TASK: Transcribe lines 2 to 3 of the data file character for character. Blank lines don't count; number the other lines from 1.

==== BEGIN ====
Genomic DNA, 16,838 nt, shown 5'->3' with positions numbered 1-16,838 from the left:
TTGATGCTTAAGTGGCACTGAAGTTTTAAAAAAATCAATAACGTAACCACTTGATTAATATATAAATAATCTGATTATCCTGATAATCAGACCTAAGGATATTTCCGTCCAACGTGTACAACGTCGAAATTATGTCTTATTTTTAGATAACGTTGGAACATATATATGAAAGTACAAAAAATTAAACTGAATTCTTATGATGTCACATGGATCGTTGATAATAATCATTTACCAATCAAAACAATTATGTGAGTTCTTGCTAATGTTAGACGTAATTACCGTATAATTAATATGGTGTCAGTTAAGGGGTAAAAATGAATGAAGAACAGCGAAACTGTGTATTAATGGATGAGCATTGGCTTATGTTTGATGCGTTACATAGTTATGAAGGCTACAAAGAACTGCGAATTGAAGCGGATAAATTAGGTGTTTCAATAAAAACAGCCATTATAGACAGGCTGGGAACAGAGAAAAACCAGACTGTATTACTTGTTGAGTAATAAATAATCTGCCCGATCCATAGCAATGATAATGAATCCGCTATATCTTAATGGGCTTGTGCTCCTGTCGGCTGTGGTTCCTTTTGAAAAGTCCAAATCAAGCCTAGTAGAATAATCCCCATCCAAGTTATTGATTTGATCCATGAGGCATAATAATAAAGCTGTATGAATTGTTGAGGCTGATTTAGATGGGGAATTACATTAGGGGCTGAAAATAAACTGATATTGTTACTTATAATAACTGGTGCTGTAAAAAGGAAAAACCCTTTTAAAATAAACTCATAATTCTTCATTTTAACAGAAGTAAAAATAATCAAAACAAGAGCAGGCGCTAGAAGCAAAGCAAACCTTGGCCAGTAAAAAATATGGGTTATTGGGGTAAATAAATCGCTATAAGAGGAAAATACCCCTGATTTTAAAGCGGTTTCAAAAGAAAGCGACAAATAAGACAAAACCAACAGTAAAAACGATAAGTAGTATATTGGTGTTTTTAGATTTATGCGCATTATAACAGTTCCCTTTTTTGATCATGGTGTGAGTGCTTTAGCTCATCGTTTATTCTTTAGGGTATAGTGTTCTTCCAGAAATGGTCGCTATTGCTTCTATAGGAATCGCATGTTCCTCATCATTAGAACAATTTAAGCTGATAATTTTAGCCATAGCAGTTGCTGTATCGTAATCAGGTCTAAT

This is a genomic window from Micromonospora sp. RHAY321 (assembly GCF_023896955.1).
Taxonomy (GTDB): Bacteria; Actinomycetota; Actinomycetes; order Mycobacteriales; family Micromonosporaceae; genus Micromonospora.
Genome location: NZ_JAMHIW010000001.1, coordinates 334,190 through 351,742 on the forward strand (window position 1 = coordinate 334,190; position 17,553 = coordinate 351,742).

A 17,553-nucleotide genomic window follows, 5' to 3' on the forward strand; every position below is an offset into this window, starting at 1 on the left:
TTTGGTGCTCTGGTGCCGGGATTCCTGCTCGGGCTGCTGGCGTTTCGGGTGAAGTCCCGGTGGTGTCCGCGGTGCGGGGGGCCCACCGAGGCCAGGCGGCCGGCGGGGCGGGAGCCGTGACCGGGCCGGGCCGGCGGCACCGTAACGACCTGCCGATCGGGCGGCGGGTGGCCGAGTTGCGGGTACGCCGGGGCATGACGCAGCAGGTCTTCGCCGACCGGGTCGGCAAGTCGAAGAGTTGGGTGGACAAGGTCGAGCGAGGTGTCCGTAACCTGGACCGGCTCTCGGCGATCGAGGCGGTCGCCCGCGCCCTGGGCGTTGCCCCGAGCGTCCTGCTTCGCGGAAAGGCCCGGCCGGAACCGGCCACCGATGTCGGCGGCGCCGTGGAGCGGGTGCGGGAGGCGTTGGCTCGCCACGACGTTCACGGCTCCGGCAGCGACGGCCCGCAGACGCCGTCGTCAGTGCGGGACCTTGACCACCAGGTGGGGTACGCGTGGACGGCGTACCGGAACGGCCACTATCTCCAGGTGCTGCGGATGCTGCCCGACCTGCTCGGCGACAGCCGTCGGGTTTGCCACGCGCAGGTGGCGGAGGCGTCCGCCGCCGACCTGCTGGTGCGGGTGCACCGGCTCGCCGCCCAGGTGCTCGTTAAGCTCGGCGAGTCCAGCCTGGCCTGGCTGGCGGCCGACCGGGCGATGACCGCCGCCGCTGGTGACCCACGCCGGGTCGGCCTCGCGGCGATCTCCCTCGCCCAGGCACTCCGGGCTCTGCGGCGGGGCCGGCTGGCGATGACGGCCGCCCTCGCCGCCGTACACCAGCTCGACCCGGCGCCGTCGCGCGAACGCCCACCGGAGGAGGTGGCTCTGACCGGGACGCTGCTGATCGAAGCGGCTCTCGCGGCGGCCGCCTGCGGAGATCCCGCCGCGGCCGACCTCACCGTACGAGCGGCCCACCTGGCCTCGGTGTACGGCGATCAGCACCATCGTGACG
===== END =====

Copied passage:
TTGATGCTTAAGTGGCACTGAAGTTTTAAAAAAATCAATAACGTAACCACTTGATTAATATATAAATAATCTGATTATCCTGATAATCAGACCTAAGGATATTTCCGTCCAACGTGTACAACGTCGAAATTATGTCTTATTTTTAGATAACGTTGGAACATATATATGAAAGTACAAAAAATTAAACTGAATTCTTATGATGTCACATGGATCGTTGATAATAATCATTTACCAATCAAAACAATTATGTGAGTTCTTGCTAATGTTAGACGTAATTACCGTATAATTAATATGGTGTCAGTTAAGGGGTAAAAATGAATGAAGAACAGCGAAACTGTGTATTAATGGATGAGCATTGGCTTATGTTTGATGCGTTACATAGTTATGAAGGCTACAAAGAACTGCGAATTGAAGCGGATAAATTAGGTGTTTCAATAAAAACAGCCATTATAGACAGGCTGGGAACAGAGAAAAACCAGACTGTATTACTTGTTGAGTAATAAATAATCTGCCCGATCCATAGCAATGATAATGAATCCGCTATATCTTAATGGGCTTGTGCTCCTGTCGGCTGTGGTTCCTTTTGAAAAGTCCAAATCAAGCCTAGTAGAATAATCCCCATCCAAGTTATTGATTTGATCCATGAGGCATAATAATAAAGCTGTATGAATTGTTGAGGCTGATTTAGATGGGGAATTACATTAGGGGCTGAAAATAAACTGATATTGTTACTTATAATAACTGGTGCTGTAAAAAGGAAAAACCCTTTTAAAATAAACTCATAATTCTTCATTTTAACAGAAGTAAAAATAATCAAAACAAGAGCAGGCGCTAGAAGCAAAGCAAACCTTGGCCAGTAAAAAATATGGGTTATTGGGGTAAATAAATCGCTATAAGAGGAAAATACCCCTGATTTTAAAGCGGTTTCAAAAGAAAGCGACAAATAAGACAAAACCAACAGTAAAAACGATAAGTAGTATATTGGTGTTTTTAGATTTATGCGCATTATAACAGTTCCCTTTTTTGATCATGGTGTGAGTGCTTTAGCTCATCGTTTATTCTTTAGGGTATAGTGTTCTTCCAGAAATGGTCGCTATTGCTTCTATAGGAATCGCATGTTCCTCATCATTAGAACAATTTAAGCTGATAATTTTAGCCATAGCAGTTGCTGTATCGTAATCAGGTCTAAT

This is a genomic window from Micromonospora sp. RHAY321 (assembly GCF_023896955.1).